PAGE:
Roasts are wonderful for a couple of important reasons: they tend to be cheaper cuts of meat, and they make a lot of food so I get to have leftovers and don’t have to cook every night.
It’s not that I don’t like cooking (Hello! I’m doing a website filled with recipes!), but I’m also kind of busy and so easy-peasy dinners become an essential thing. Things don’t get much easier than this recipe. As a result, I make this a lot. Like, really a lot. No one has complained. Yet. Not that it will matter if they do, anyway. I’m the one cooking dinner. I HAVE THE POWER! MUWAHAHAHAHAHA! But I digress.
I will confess that I am not one of those people that uses the nifty thermometer gadgets to get to THE precise temperature at the absolute center of the meat. Maybe I should, but… meh, I probably won’t. I have found the near perfect timing and temperature balance for most pork roasts, anyway. You know the old saying, if it ain’t broke…
Beer Braised Port Loin Roast Recipe
I had two roasts, each a little over two pounds. I used the amount of seasoning listed below for each roast, but they shared the bottle of beer. If you have one roast, you will still use the whole bottle (or whatever is left after you check for quality!).
- 2-3 lb. pork loin roast, or other similar boneless pork roast
- 1 Tbsp. dried “Italian” herb mix (or any combination of herbs like basil, oregano, thyme, rosemary, etc. totaling 1 Tbsp.)
- 1 1/2 tsp. dried and salt-free vegetable seasoning (use any mixed seasoning of your choice, see the picture for the kind of mixture I used)
- 1/8 tsp. salt
- 1 Tbsp. extra virgin olive oil
- 1 standard sized bottle of beer, preferably a lighter brew (I used a Sam Adams Boston Lager)
Remove meat from refrigerator at least an hour before preparing to allow it to warm to room temperature. Preheat oven to 450 F. Put pork loin fat side down in a shallow roasting pan. Use the smallest pan that will accommodate your roast and that bottle of beer.
Put seasonings, salt, and olive oil in a small mixing bowl. Combine together to make a mushy paste. Add more oil if needed, you don’t want crumbles, you want a smooth slurry. Slather some of the mix evenly all over the roast, making sure to also get the sides. Place the roast fat side up in the pan and slather the rest of the herb paste over it. Pour the beer AROUND, not over, the roast. You don’t want to wash off your seasonings. Gently lift the roast to allow the beer to flow under and set it back down into the beer.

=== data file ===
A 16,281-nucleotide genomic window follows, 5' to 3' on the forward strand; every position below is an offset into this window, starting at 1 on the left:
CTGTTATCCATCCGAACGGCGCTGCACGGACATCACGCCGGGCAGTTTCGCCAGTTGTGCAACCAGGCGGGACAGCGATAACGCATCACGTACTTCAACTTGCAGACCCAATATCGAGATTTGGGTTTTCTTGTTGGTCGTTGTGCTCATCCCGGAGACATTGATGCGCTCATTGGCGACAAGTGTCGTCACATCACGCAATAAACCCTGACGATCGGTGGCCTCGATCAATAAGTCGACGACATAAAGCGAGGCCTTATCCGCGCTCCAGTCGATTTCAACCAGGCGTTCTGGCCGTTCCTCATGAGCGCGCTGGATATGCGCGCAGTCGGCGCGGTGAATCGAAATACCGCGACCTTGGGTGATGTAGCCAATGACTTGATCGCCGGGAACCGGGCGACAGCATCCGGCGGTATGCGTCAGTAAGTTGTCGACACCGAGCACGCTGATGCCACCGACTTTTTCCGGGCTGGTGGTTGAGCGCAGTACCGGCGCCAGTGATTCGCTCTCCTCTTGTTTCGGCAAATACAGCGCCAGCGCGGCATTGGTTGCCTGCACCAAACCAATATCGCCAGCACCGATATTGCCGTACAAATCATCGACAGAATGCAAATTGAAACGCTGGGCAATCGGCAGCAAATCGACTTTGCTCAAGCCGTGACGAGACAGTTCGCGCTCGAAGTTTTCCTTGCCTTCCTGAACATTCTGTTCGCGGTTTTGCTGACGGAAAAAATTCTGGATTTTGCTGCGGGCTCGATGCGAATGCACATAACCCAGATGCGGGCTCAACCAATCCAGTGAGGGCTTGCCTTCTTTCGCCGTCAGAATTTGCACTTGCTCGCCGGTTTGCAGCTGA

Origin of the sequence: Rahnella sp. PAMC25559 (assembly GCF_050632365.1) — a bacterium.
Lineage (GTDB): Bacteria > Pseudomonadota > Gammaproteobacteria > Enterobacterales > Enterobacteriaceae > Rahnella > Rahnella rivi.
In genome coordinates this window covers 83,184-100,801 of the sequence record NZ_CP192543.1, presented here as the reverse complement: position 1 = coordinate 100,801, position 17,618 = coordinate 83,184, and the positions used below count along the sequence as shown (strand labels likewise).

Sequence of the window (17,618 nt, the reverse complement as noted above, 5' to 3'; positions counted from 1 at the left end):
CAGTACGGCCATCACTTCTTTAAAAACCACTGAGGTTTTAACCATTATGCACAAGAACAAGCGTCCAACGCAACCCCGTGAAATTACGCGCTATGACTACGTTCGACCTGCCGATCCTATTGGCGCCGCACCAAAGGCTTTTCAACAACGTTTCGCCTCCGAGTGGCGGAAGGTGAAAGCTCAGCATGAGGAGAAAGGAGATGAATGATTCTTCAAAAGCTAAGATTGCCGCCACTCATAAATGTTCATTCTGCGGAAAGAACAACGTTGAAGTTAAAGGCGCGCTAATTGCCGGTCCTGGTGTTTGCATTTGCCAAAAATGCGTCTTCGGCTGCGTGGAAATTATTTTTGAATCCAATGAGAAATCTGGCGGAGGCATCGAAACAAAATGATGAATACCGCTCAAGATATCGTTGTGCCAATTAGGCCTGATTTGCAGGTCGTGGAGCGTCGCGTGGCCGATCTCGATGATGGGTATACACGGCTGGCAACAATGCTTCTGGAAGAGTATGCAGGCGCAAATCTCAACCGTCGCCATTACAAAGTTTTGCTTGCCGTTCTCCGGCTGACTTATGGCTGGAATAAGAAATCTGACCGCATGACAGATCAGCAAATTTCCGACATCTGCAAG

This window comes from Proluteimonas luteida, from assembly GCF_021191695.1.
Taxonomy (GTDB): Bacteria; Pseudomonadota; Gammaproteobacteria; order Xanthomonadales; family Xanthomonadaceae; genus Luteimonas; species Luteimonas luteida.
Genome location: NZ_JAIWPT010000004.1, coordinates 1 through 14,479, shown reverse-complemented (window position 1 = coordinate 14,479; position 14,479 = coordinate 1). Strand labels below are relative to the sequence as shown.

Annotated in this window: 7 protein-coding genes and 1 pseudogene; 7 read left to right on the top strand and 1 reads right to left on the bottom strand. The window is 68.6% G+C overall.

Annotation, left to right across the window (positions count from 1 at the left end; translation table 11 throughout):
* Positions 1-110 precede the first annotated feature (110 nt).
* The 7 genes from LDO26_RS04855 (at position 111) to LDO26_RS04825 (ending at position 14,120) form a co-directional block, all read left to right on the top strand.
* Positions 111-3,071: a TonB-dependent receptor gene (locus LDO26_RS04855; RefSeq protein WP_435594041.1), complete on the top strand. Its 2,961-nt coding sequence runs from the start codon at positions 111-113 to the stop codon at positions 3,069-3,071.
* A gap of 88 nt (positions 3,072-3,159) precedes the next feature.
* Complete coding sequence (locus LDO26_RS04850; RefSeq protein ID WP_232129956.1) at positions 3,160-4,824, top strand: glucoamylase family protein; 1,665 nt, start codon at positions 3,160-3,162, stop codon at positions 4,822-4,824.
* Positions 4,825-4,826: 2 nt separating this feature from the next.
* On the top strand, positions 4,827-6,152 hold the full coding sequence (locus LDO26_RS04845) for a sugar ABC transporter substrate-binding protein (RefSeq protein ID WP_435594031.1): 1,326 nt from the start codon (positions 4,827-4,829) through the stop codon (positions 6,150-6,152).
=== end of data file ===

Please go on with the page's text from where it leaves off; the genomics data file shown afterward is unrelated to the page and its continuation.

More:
Put the roast into the oven and turn the heat down to 325 F. Roast the meat for 18-20 minutes per pound. The shape and length of your roast will determine how long you will need. If it is a more round shape, use the longer time. Mine were kind of flat so they cooked more quickly. You can also use a thermometer to check if the pork is at your desired temperature. The USDA recommendations for pork temperatures are now the same for beef roasts. If you live outside the U.S., please check what the recommendations are for your sources of pork. The times I give cook the pork to the point that almost no pink color is left, and the meat is still juicy.
Remove roast from the oven and leave it the heck alone for at least 10-15 minutes. You need to let the juices settle in the meat, if you try to cut it now they will all escape and you will have sad, dry pork. After the pork has rested, slice it to your desired thickness. Serve with the beer juices from the pan.
You may have a lot of juice left over. Don’t even think of tossing it! Save it in a container in the freezer. Do this with leftover juices from any roast, no matter how little is left. I just keep adding to a container and then, I use them as a flavoring for many of my soups and stews. Substitute these reserved juices for some of your broth (about 1 cup of juices mixed with 7-8 cups of broth works well) and you will have added an immense depth of deliciousness to your recipe!